This post includes a character analysis of Andrew Neiman, the protagonist of Whiplash (2014).
Directed by Damien Chazelle, the 2014 drama stars Miles Teller as Andrew Neiman, an aspiring drum player studying at the fictional New York Shaffer Conservatory. Spoilers ahead.
In Whiplash, Andrew Neiman enters the school of his dreams only to face another nightmare. His days at the New York Shaffer Conservatory are hard under the guidance of a ruthless professor (Terence Fletcher). During this period, Andrew Neiman’s ambitions, dreams and even his own sanity are put to the test.
Andrew Neiman – Character Analysis
Whiplash presents Andrew Neiman as an ambitious student who is incredible passionate about music. Neiman’s biggest dream is to become one of the top drum players in the world.
In terms of personality, Andrew Neiman is incredibly driven but he is also socially inept. His lack of social skills often makes others view him as an outcast, an awkward individual. Sometimes, Neiman can also come across as extremely self-centred and arrogant. Just like Terence Fletcher, Neiman also likes to use the “pursuit of excellence” as an excuse for his poor behaviour.
Throughout the film, it’s very easy to label Andrew as a victim. However, is he though? From the way how Andrew speaks to his father or Nicole, one can tell that he’s a very self-centred person and kind of insecure.
Andrew Neiman’s Entitled Mentality
Deep inside, Andrew looks down on his father. The young man doesn’t see his father as a role model nor a successful person. At the moment, Andrew has a profound disdain for those who couldn’t make a career out of their passion. Andrew’s father used to be a writer, but he couldn’t make a living out of it. Therefore, the man is currently supporting his family as a high school teacher.
Andrew’s insecure side really shows when he is socializing with other people. The young man has this weird habit of making everyone his “enemy”. Needless to say, that attitude led him to have very few friends. As a matter of fact, Andrew has no friends or a social life. That’s why he is so awkward during family dinners and around Nicole. However, not being socially smart is not Andrew’s biggest problem, but his strong sense of entitlement is.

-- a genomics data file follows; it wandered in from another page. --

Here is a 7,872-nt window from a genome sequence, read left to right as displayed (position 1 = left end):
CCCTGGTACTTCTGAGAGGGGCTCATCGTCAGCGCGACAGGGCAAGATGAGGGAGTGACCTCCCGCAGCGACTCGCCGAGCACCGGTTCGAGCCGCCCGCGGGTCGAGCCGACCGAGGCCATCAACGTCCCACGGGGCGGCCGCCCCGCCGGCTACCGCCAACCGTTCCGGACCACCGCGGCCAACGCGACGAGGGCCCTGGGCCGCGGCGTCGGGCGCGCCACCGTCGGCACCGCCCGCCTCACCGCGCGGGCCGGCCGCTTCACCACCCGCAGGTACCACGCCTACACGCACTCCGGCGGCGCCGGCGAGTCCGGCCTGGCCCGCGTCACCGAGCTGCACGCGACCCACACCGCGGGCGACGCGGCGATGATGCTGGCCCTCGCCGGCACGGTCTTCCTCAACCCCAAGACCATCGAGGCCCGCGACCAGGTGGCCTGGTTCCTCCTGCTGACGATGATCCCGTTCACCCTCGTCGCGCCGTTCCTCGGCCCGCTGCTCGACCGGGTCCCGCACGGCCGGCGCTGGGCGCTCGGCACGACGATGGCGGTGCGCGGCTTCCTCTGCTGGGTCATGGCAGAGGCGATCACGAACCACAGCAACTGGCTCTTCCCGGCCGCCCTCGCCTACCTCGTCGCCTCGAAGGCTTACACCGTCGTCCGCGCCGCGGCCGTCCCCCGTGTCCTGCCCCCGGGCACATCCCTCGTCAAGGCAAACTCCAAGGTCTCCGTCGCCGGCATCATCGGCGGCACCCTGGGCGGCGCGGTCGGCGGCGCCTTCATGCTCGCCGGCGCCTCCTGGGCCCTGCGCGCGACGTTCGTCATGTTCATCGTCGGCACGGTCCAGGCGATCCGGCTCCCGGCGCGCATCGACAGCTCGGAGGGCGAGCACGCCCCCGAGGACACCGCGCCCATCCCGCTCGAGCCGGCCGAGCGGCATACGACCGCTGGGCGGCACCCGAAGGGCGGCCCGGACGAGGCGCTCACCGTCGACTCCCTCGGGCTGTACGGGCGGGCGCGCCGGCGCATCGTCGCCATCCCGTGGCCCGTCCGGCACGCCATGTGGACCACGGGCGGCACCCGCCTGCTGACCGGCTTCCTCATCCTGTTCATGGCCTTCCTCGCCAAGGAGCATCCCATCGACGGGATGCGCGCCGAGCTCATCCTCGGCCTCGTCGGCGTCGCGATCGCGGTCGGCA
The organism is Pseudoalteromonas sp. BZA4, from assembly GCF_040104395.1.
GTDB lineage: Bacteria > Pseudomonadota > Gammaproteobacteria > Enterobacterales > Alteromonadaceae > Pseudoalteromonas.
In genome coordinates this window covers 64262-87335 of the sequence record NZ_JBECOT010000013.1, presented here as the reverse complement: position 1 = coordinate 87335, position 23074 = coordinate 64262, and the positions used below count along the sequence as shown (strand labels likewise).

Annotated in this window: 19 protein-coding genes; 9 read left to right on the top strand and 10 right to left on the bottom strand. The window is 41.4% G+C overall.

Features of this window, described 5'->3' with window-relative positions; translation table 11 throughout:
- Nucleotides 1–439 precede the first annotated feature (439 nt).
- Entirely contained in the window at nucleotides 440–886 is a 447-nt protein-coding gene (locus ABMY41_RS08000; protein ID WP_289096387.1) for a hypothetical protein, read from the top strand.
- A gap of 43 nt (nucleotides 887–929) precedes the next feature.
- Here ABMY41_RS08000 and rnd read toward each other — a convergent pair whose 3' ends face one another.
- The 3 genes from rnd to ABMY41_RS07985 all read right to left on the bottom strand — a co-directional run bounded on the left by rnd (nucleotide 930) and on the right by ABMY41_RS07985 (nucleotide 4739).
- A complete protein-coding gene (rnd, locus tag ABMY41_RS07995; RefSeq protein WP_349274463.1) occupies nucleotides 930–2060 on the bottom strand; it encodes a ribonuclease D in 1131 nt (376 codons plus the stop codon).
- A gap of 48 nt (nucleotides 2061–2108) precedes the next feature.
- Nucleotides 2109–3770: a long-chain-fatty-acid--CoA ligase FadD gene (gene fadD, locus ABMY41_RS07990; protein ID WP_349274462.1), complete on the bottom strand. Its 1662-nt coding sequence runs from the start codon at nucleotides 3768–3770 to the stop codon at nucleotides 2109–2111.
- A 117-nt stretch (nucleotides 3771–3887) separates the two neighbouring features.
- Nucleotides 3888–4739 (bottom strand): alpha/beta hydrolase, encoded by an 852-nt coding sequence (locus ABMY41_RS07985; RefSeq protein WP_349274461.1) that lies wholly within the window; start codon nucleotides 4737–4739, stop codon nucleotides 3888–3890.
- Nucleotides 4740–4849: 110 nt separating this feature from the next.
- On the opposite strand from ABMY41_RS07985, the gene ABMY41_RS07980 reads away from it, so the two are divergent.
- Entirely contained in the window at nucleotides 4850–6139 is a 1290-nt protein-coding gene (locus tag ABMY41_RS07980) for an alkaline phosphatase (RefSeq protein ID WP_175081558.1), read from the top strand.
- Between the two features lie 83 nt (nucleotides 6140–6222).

When Andrew was having a casual dinner with some close relatives, the young man couldn’t stand the fact that he wasn’t receiving the same amount of compliments as his cousins were. That alone, already shows how entitled Andrew is. Basically, the young man thinks that his life aspirations are harder / better than others. Therefore, in Andrew’s mind, people should be acknowledging him for his “valiant” efforts.
Andrew’s lack of empathy and arrogance is also very evident during his first date with Nicole. He couldn’t grasp the fact of why Nicole is not in her “dream school”. Since Andrew is where he wants to be (Shaffer), he also believes that others should be doing the same. Again, the young man wants the person in front of him to know that he is pursuing big things.
Despite of his negative traits, one cannot deny Andrew’s incredible will power. The young man’s passion for drum playing is consistent throughout the film. Andrew dedicates most of his time to drum playing. The reasoning behind his “sacrifice” is very simple: Andrew’s best version of himself is the top.
Although, Neiman dedicates most of his life to music, he also craves for something else. Secretly, the young man longs for a sense of normalcy in his life. This is very evident when he watches Ryan Connolly with his girlfriend. The path to success is often an incredibly lonely journey.
Andrew Neiman and Nicole’s Relationship
Nicole is probably Andrew’s first girlfriend. However, things go sour real fast between the two. The young man didn’t handle things very well when he decided to break up with her. When life wasn’t going his way, Andrew blamed it on Nicole for potentially hindering his dreams.
It’s important to highlight the word “potentially”. Here is the thing, Nicole never did or said anything to stop Andrew from pursuing what he wants. This just goes to show that Andrew might be just as self-centred as Fletcher. After all, the young man has no problems with hurting other people, if that means getting what he wants. Doesn’t that sound familiar?
Andrew’s life changed the day he met Fletcher. Having said that, did Fletcher actually teach something to Andrew? Meeting someone as ruthless as Fletcher definitely made Andrew more disciplined and humble about his own skills and limitations.
Before meeting Fletcher, Andrew thought that he was a good / talented drummer. But, the young man was wrong. Andrew was good, but with Fletcher’s push, Andrew was able to reach new heights.
Having said that, is there a method behind Fletcher’s tough teaching style? For those who are looking for a more in-depth discussion about this topic, here is an article including my personal thoughts on whether Terence Fletcher was right or not.